Neurodevelopmental Assessment

Yesterday was the first time we had seen Linda Kane, Abbie’s neurodevelopmentalist, in 16 months. I was very curious to see what her impression of Abbie would be, because we had not kept up with the neurodevelopmental program she’d designed for us, but I felt like Abbie had made lots of progress in spite of that.

Linda was thrilled with how Abbie looked, what she’s doing now, and commented that she is “in a much different place” now. Yipee!! She made a comment that matched almost exactly something I’d verbalized to Ray the night before. Abbie is now in a place where she is ready to recieve all the input we will be giving her through the program. She’ll be able to take the input, use it, synthesize it, and move forward. It is so exciting and motivating! We can’t wait to get started!

Part of the assessment is recorded in a grid that covers six areas (gross motor, expressive language, fine motor, visual, auditory, and tactility). Each of these areas has nine levels of mastery. Abbie had a total of five level gains on this assessment, with additional progress within some other levels. This was amazing to me since this would be a good assessment even if we’d been faithful with the program.

Of course, on the day we saw Linda, Abbie was not feeling well. She began vomiting on Monday afternoon, so I put her on clear liquids for the rest of the day. We tried her normal food on Tuesday morning. That effort lasted about 10 minutes. I suspected that she might be in the midst of a liver cleansing period because it’s been 7 weeks since we went to Dallas. The liver replacement cycle is 6-8 weeks, so we’re right at the point where a whole “new” healthy liver may be ready to get rid of all the toxins she’s had stored in there for so long now. So, I started giving her liver cleansing liquids, and also began giving her an overnight drip of extra water and a liver cleanse I blended up for her. She’s been much happier on this regimen, but I suppose if I were nauseated I would be much happier on chicken broth, water, and juices than milk and eggs!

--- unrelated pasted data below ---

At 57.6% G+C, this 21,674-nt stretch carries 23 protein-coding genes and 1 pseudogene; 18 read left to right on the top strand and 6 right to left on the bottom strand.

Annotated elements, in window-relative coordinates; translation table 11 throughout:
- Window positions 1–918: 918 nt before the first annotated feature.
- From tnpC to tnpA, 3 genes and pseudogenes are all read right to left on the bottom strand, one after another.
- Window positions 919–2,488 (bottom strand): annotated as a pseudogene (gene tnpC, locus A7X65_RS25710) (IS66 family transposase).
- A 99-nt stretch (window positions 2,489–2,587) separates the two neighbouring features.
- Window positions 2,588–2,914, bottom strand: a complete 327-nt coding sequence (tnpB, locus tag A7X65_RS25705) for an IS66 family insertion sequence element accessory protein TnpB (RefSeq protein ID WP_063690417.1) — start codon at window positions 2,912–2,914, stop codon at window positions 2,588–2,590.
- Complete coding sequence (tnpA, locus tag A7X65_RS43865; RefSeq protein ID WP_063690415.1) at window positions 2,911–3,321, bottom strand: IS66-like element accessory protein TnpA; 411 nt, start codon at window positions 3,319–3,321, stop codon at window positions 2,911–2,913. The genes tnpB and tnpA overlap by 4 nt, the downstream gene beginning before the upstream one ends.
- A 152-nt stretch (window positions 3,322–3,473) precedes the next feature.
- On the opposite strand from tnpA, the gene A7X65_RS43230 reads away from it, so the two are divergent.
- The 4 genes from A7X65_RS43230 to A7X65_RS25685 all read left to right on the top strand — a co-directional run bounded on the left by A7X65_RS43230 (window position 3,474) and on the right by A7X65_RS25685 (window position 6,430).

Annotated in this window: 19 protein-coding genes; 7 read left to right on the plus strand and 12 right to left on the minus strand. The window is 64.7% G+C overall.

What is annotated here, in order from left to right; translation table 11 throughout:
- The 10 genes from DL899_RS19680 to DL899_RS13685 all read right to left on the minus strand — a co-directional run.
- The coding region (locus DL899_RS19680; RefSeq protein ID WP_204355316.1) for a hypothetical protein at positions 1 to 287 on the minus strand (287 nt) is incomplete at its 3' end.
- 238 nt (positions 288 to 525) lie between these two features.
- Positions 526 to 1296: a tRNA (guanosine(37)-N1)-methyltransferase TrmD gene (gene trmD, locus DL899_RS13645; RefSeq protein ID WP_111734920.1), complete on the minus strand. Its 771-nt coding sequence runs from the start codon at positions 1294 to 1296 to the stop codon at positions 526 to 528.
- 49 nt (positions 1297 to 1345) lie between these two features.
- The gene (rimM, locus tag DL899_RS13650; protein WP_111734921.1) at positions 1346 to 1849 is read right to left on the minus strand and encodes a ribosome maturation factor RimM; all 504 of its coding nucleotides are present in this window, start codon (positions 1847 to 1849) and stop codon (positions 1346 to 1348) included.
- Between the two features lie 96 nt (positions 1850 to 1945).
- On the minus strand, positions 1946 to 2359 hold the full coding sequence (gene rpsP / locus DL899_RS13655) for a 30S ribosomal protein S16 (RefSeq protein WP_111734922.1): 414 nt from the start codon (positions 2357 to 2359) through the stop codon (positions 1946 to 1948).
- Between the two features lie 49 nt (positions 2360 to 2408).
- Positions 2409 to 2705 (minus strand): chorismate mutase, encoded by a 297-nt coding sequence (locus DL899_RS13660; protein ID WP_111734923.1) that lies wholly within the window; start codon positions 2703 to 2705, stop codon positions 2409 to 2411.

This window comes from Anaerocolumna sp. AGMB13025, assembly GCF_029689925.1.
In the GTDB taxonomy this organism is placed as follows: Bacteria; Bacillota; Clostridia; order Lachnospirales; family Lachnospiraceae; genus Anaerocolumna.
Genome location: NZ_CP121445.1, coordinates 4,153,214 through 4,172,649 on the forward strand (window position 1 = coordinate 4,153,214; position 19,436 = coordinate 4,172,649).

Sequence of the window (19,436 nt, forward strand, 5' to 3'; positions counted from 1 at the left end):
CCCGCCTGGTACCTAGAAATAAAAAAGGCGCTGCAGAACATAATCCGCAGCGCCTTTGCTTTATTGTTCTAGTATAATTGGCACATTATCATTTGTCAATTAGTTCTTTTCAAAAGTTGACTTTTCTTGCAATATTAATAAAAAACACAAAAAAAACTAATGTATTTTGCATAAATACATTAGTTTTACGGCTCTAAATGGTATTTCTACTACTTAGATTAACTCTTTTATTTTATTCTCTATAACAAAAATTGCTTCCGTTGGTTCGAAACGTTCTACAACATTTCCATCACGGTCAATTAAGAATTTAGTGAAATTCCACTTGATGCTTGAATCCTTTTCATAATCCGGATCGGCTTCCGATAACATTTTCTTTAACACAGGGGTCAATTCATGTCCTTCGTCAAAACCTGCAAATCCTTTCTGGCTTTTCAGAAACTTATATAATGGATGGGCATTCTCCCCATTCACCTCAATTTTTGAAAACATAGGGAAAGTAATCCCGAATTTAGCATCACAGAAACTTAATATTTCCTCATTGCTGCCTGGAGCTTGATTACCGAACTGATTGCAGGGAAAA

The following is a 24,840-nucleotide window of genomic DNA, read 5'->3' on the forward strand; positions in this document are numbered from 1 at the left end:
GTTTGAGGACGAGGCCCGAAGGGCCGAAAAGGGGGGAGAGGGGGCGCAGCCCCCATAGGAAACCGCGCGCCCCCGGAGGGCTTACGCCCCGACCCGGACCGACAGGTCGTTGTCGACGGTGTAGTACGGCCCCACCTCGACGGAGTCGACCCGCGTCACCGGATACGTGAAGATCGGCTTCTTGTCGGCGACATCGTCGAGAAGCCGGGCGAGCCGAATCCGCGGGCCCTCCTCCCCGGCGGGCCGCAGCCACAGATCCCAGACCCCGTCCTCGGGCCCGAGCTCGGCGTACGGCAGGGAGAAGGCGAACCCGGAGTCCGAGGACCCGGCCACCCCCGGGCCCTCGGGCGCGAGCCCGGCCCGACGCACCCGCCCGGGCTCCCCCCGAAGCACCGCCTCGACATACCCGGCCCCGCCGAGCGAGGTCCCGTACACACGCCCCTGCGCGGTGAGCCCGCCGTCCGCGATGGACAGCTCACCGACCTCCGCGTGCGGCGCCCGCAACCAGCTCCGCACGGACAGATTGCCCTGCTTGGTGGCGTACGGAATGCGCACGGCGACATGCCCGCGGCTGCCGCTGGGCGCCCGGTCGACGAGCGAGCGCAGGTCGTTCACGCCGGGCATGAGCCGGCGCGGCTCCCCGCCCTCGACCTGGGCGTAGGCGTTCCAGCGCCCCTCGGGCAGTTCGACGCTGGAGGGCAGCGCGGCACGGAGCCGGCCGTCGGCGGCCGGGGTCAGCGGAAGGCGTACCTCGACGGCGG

As I was reading through my new favorite book, “Energy Medicine: The Scientific Basis” there was a whole chapter on structural integration. Dr. Oschman covers in detail the effects of misalignments in the body (I was thinking of Abbie’s hips) and problems with the fascia (connective tissues). Abbie’s shortened tendons and adhering fascia in other parts of the body may be really impeding the flow of energy in her body, and therefore may be hampering her healing. The best approach to recitify this is something called “Rolfing”, or “Structural Integration”. After completing the chapter, I was convicted that Rolfing treatments could really help Abbie, so I googled Rolfing in Hawaii (thank you Lord, for Google) and found three practitioners on Oahu. The first one on my list had a phone prefix in my area, but a woman answered the phone and said he’d moved to Seattle. I was about to hang up the phone in disappointment when she asked if she could help because she is also a Rolfer. Hurrah! She lives very close to us, so I made an appointment for 3/23. I asked Linda Kane what she thought of Rolfing, and she enthusiastically endorsed it, saying many of clients have seen great benefit. “But,” she cautioned, “it’s really difficult to find a practitioner.” I smiled and told her that God has already provided for that need! I am anxious to try this. You can read about this approach at www.rolf.org.

So, we had a wonderful day yesterday. Abbie’s appointment was in Waimanalo, which gave us the opportunity to relish that beautiful drive. The weather was perfect, all was well…and then Ray came home with news that seemed so incongruent with the joy and beauty we’d been surrounded with all day. A co-worker called him on the way home because her little nephew drowned the day before, and is now fighting for his life in the same PICU where Abbie’s journey began. I couldn’t reconcile, as I looked out at the fading golden light of evening, that at that very moment a family gathered in a windowless room, overwhelmed with the grief and fear I recall too vividly. Please, please pray with us that the Lord would restore Caleb to his family!

One thought on “Neurodevelopmental Assessment

  1. Today I stumbled on your amazing story, obviously led by God. I work at a church in Savannah, GA and I was searching for some specific info on prayer and by some fluke of technology (not really, it must be God), your site was the only one that was a result of my church. I have a nephew who was in an accident two weeks after his first birthday. He normally went stayed with my mother-in-law when my sister-in-law was taking a class, but my mother-in-law was out of town for vacation. He was at a home daycare that was widely used and recommended by members of our church. He was left alone in a high chair that did not have a restraint between the legs and he slipped down so that the tray cut of his airway. He was left that way for several minutes. That was in August of 2001. Today he is still living, six years later. Though, he has not improved the way that your sweet Abbie has.
    I don’t know why I felt compelled to share this with you, but I did. Thank you so much for sharing your story. It’s wonderful to hear of God’s people staying strong in the face of adversity!

Comments are closed.